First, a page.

The Hastings Race and Poverty Law Journal and the Hastings chapter of the National Lawyers Guild are co-hosting a public forum at the UC Hastings College of the Law on Friday examining current solitary confinement practices in light of recent hunger strikes in California prisons.
The event is organized by the International Coalition to Free the Angola Three, a human-rights activist group working to bring justice to men from Louisiana they claim were falsely accused of murdering a prison guard in 1972.
Amnesty International released an investigative report last year concluding that there was no physical evidence linking the men to murder, and that “potentially favorable DNA evidence was lost. The convictions were based on questionable inmate testimony…it seems prison officials bribed the main eyewitness into giving statements against the men. ” The Angola Three--Robert H. King, Albert Woodfox and Herman Wallace--were known members of the Black Panther Movement in the early 70s, which advocates believe led to their false convictions.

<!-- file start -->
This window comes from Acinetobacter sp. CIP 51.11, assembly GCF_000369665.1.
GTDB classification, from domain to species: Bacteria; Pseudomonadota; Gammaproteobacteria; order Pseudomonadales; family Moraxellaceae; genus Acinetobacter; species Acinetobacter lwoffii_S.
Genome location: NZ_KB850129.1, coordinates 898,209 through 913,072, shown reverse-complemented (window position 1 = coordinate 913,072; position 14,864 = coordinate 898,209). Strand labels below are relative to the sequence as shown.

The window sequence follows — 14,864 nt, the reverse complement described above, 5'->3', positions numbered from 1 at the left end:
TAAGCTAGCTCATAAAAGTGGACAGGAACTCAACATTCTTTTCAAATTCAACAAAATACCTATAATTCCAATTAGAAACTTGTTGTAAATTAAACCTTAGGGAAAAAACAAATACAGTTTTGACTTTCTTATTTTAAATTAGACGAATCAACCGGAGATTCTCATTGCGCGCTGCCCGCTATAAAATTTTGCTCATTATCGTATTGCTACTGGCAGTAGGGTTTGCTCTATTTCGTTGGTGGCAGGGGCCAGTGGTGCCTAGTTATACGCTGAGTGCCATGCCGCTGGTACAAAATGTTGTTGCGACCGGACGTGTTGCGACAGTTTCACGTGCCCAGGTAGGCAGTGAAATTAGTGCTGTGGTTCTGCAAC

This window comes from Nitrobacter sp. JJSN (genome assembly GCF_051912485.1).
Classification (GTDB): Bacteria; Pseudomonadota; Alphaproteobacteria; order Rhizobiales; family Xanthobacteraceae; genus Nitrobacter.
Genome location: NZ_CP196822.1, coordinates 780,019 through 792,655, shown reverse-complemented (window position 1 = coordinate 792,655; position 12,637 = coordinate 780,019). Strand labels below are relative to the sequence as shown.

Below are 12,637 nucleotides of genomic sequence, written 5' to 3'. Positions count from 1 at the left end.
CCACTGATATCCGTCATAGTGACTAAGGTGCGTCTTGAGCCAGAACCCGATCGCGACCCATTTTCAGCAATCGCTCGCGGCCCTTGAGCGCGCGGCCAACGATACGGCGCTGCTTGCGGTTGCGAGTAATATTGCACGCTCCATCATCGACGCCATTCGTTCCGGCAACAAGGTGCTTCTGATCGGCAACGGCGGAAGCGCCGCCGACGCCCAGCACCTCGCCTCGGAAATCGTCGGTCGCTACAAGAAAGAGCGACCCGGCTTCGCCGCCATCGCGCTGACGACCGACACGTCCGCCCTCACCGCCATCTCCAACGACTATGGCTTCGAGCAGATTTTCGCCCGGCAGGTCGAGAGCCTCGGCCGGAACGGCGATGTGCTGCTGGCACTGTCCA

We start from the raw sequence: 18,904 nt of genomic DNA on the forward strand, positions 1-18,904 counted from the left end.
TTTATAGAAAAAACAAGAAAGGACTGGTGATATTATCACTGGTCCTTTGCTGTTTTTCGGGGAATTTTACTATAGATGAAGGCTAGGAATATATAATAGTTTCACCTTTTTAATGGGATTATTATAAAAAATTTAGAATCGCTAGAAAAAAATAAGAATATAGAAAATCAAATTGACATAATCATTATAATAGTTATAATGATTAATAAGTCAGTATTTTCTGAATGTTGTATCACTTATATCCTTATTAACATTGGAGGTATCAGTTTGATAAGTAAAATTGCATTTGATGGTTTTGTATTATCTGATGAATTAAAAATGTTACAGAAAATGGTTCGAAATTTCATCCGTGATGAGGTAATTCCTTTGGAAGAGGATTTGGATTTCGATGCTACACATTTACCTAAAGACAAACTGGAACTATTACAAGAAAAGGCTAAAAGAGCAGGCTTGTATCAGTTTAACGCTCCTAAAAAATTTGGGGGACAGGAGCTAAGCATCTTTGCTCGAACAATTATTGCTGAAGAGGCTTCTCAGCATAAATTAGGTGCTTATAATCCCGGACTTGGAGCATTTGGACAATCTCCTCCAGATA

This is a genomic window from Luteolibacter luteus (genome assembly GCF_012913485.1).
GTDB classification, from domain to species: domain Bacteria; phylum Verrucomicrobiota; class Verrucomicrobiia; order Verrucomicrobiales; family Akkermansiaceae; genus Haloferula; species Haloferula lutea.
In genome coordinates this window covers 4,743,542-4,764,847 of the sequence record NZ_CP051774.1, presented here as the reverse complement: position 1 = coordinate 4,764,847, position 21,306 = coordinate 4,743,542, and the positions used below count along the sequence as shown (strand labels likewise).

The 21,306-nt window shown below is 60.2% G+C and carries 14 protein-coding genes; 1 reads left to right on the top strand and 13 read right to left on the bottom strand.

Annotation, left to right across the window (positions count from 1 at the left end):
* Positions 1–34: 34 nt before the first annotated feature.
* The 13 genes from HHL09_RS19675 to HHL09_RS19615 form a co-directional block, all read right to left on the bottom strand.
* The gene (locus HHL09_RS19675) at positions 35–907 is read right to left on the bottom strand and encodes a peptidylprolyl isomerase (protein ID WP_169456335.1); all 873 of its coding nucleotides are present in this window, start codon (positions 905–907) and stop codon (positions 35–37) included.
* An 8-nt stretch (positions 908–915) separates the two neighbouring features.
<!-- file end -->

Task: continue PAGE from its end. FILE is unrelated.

Tomorrow's event includes a keynote by King, who was released in 2001 when his conviction was overturned after 29 years of solitary confinement. Two short films will also be featured, including The Gray Box: A Multimedia Investigation and Cruel and Unusual Punishment.
Friday, April 6, 2012, 6pm-8pm
UC Hastings College of the Law
Louis B. Mayer Lounge
198 McAllister Street, San Francisco